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"The Brown Bunny"

Directed by Vincent Gallo.
"Written" by Vincent Gallo.
Starring Vincent Gallo, Vincent Gallo, Vincent Gallo and Vincent Gallo's dong.
Release Year:  2003
Review Date:  9/15/04


Fucking shit was the worst fucking shit of the year.  "The Brown Bunny" was amongst the worst dogshit I have every fucking seen, but it wasn't quite as bad as "Gerry", a film that is shockingly similar for so many fucking reasons that you need to go out right now, rent "Gerry", be angry and bored concurrently and then go out and see the motherfucking Vincent Gallo flick "The Brown Bunny" just to see my point.

A plot summary is useless here because Vincent Gallo--much more focused in "Buffalo '66" that he is here--decided to fuck with the good people of the world and make a movie about absolutely nothing.  My buddy Yac, who prior to this film was someone I could take seriously, actually tried to tell me he thought "The Brown Bunny" was a "strong" Matinee, to which I almost wanted to beat him in the presence of others.

"What", I asked, "could you POSSIBLY recommend about that dogshit film?"

"Well," Yac began, knowing his argument would fall into the void of insanity, "after that ending, I have to admit, it kind know, all comes together."

I was speechless.  "The Brown Bunny" is basically a 15-minute film wrapped in a 93-minute package; it is amazingly similar to a bag of Lays chips, in that there is so much air in the bag that by the time you get to the minimal amount of chips in the bag, you are left with instant disappointment.  Gallo, who also shot parts of the film, uses long running masters of plain useless footage; a three-minute shot of his character Bud riding on his motorcycle into the distance, or a five-minute shot of a neighborhood that Bud is driving around in, or a four-minute shot of ChloŽ Sevigny's character Daisy...bobbing for apples in Bud's lap.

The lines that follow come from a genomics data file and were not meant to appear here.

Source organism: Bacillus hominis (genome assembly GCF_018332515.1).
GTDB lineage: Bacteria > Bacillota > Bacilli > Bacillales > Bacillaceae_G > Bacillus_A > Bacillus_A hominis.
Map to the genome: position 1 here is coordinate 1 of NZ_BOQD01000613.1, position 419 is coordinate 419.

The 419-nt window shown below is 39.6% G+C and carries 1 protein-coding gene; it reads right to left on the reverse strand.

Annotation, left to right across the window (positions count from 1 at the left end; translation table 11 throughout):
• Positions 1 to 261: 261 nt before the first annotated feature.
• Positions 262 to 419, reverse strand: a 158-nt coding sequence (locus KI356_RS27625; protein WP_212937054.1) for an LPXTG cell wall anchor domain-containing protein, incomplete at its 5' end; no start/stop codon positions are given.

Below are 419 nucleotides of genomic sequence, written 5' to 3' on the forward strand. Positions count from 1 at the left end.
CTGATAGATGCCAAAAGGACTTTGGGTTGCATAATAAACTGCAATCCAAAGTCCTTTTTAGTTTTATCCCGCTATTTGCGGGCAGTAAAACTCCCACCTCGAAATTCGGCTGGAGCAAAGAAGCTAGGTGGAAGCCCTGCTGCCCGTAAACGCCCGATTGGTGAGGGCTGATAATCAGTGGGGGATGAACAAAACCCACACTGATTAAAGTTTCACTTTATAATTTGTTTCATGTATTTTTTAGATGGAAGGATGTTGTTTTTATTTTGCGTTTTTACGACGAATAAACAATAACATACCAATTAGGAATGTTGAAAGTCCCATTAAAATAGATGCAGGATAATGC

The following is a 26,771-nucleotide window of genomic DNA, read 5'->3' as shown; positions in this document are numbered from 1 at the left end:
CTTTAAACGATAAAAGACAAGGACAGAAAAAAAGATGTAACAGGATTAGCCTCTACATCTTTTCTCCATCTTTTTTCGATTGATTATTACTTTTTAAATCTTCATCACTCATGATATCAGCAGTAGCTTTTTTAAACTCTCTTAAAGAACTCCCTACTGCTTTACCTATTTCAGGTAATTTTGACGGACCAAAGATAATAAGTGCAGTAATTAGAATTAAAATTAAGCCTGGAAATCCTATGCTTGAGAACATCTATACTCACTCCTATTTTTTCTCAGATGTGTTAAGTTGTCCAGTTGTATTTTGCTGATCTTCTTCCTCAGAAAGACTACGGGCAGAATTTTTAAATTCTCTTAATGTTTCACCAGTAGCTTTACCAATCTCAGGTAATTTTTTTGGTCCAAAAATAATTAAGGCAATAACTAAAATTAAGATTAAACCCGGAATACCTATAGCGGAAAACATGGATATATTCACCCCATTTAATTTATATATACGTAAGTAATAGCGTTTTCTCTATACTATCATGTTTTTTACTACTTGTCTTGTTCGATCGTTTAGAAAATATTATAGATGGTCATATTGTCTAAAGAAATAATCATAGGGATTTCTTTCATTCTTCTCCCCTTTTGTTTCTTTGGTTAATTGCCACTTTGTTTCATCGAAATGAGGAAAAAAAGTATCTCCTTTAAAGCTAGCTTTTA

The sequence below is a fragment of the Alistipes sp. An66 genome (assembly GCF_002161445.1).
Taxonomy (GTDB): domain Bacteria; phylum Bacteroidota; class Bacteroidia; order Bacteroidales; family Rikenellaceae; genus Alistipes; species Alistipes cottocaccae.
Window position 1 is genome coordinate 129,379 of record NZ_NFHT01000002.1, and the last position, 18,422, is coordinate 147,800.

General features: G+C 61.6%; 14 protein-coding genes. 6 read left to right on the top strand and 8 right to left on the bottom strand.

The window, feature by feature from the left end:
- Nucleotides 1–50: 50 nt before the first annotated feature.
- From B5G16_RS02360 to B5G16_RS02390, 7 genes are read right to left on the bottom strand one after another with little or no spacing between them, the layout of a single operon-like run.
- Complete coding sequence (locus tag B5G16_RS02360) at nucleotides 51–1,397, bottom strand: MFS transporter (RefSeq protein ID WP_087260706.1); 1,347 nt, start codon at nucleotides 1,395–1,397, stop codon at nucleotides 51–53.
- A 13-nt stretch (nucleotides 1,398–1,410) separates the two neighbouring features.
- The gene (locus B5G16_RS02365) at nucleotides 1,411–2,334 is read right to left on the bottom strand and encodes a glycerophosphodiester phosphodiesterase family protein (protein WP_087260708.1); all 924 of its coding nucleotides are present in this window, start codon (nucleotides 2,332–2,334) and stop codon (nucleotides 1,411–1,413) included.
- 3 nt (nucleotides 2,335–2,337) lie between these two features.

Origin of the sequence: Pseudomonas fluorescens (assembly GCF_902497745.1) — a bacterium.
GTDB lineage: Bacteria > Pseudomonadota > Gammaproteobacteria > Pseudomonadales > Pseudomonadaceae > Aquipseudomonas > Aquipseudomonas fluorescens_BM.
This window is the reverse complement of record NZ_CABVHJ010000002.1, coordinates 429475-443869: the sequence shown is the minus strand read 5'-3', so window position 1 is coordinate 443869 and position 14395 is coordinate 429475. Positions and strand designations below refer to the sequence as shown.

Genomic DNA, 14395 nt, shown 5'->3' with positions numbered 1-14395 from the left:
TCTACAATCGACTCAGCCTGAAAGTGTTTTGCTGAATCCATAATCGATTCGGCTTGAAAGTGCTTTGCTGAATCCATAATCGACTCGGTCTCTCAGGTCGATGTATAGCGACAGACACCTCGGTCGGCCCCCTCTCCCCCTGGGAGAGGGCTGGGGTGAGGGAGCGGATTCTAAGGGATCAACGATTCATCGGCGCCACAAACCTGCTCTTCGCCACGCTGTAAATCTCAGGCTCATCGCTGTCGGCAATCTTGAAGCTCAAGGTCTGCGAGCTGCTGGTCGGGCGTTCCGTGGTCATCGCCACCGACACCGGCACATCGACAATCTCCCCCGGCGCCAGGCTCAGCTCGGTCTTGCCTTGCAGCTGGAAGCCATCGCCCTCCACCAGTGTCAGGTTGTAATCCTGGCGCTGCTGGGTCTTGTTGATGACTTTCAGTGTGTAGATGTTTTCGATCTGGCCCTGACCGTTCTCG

Being the last man on Earth that had not heard about the very, VERY real fellatio scene in the trades (I guess that should be easy, since I don't read anything), even that comes off as gratuitous and, I wasn't planning on having to stare at Gallo's johnson for about five minutes of screen time.  I'll admit, I would LOVE to know how Gallo got Sevigny to agree to do the scene, because in the "tough sell" category, this one takes the cake!

But soon after this, we get an explanation for all of Bud's loner-ism in one trite, fly-by-night number, and then it's over.  I'm sure there are those out there that look at a film like this as if it is high art, and I'm going to quash that notion right away, because the filmmaking of "The Brown Bunny" is at times beyond abysmal.  In part this is due to the editing, which allows any tense drama to dissipate between episodes; a dramatic pit stop with an older woman (Cheryl Tiegs, looking haggard as all get out) is effective, then we go ten minutes watching Bud drive to nowhere and kick-starting his dirtbike to ride into the midday sun.  Or, we get a great opening sequence that is parlayed into a quirky, useless bit with the mother of Daisy...and then, another ten minutes of Bud driving cross-country.  The camerawork is uninspired; the soundtrack does do a good job of conveying the loneliness of the Bud situation, but it's almost a distraction because the music is just so bad.  Apparently, the version of this that was shown at Cannes is literally 30 minutes longer than the version we got here in the States; apparently lots of folks told Gallo